“The other trend we have seen continued in 2017 is the correlation between media concentration and perceptions of relative safety. A single violent crime that occurs in Toronto or Montréal, could have dozens of media mentions and potentially be shared on social media hundreds or thousands of times while the same crime in smaller urban centres does not get the same amplification effect.”

“Atlantic Canada is perceived as safe by most Canadians but not necessarily as highly by Atlantic Canadians. Charlottetown, St. John’s and Moncton are all in the Top 5 while Halifax remains in 7th spot of safest cities with Charlottetown continuing second to only Ottawa. The only Western Canadian city to make the Top 5 was the capital of B.C., Victoria,” finished Maggi.


For a full ranking of cities see page 26

Mainstreet – Safe and Unsafe Cities 2017 by Mainstreet on Scribd


25% Say Québec is ‘Less Racist’ Than the Rest of Canada

August 18, 2017 (Montréal, QC) – A new Mainstreet/Postmedia poll produced for the Montréal Gazette finds 42% of Québecers believe there is just as much racism in Québec as the rest of the country, but 25%, 1 in 4, say there is less racism in the province. The Mainstreet/Postmedia poll has a margin of error of +/- 2.53 percentage points, 19 times out of 20.

“This month we asked Quebecers their opinion on racism given that the provincial government plans to launch consultations in September. 41% say that racism is somewhat of a problem in the province, with 14% saying it is a big problem and 15% saying it is not a problem at all. Non-francophones were much more likely to identify racism as a problem compared to francophones.”

“Supporters of the provincial liberals and Québec Solidaire are the most likely to say racism is a ‘big problem’ in Québec (19% and 20% respectively) while supporters of the CAQ are the most likely to say racism in Québec is not a porblem at all. Supporters of QS seem to be on both sides of the issue, with 17% of their supporters saying racism is not a problem.”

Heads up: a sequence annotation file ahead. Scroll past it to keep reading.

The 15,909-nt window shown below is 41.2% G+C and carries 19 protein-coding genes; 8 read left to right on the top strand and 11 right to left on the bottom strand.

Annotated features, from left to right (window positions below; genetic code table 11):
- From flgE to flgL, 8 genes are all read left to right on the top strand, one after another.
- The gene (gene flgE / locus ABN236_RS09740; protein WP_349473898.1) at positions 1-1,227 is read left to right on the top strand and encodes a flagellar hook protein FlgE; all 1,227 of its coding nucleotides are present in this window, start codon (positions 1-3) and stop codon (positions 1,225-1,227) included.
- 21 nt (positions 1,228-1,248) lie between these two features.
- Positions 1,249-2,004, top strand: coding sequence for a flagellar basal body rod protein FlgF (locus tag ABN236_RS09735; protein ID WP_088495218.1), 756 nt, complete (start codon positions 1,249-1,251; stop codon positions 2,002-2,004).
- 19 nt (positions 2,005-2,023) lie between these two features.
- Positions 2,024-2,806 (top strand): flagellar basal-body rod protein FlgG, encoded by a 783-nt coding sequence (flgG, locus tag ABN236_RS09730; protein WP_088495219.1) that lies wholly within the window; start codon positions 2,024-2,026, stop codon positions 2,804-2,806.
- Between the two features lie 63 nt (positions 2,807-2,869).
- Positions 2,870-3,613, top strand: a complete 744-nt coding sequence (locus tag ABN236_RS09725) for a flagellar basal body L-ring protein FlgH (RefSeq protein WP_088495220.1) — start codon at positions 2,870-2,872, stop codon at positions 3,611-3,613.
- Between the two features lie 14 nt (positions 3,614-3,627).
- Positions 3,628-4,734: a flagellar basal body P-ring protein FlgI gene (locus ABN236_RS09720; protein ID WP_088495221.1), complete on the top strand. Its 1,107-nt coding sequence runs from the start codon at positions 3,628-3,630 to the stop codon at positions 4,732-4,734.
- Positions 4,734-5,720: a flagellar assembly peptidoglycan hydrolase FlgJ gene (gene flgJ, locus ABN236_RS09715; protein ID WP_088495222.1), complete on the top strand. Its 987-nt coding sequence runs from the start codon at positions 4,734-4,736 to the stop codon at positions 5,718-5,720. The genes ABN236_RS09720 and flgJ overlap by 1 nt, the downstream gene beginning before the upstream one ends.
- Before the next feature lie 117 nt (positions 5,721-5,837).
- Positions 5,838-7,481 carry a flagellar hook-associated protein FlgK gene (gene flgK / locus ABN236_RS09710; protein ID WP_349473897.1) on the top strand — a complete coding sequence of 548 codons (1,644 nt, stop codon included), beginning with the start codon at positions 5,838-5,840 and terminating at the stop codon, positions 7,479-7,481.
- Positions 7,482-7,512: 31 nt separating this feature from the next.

“As for the consultations themselves, most believe they will either be very useful (24%) or somewhat useful (33%). Once again we identified a difference between francophones and non-francophones with non-francophones more likely to say the consultations will be useful.”

“62% of Liberal voters say the consultations will be either very or somewhat useful, followed by PQ voters (56%), QS voters (52%) and CAQ voters (50%). 53% of undecided voters say the consultations will be useful.”

“There are no real differences among Quebecers when we asked how Québec compares on this issue to the rest of Canada. Only 10% said Québec has more racism while 42% said it has just as much racism as the rest of the country. 25% said Québec has less racism and another 23% said they were not sure. There were no real differences on this question when it came to party support, on this it appears Québecers are united,” finished Valentin.


Mainstreet – QC August 2017 B by Mainstreet on Scribd


PQ Gains in August, Race Tightens

August 16, 2017 (Montréal, QC) – A new Mainstreet/Postmedia poll produced for the Montréal Gazette finds the Parti Québécois (PQ) making gains as the summer ends. The Mainstreet/Postmedia poll has a margin of error of +/- 2.53 percentage points, 19 times out of 20.

“The Liberals and Québec Solidaire both shed support this month” said David Valentin, Executive Vice-President of Mainstreet Research. “The long-term trend is continuing: the Liberals are leading, the CAQ is in second and the PQ is in third. In previous months its appeared possible for Québec Solidaire (QS) to surpass the PQ but for this month at least that is not the case and the PQ has put some valuable distance behind it. That being said, this is one singular snapshot of public opinion and the long-term trend has consistently seen QS make gains.”

“Among non-francophones the Liberals are faring better at 71% this month, but the CAQ is still holding steady with 19% support.”

“This month we find the Liberals leading in Montréal and the CAQ leading in Québec City. In the rest of Québec meanwhile it is a tight race between the CAQ and PQ with the Liberals in third.”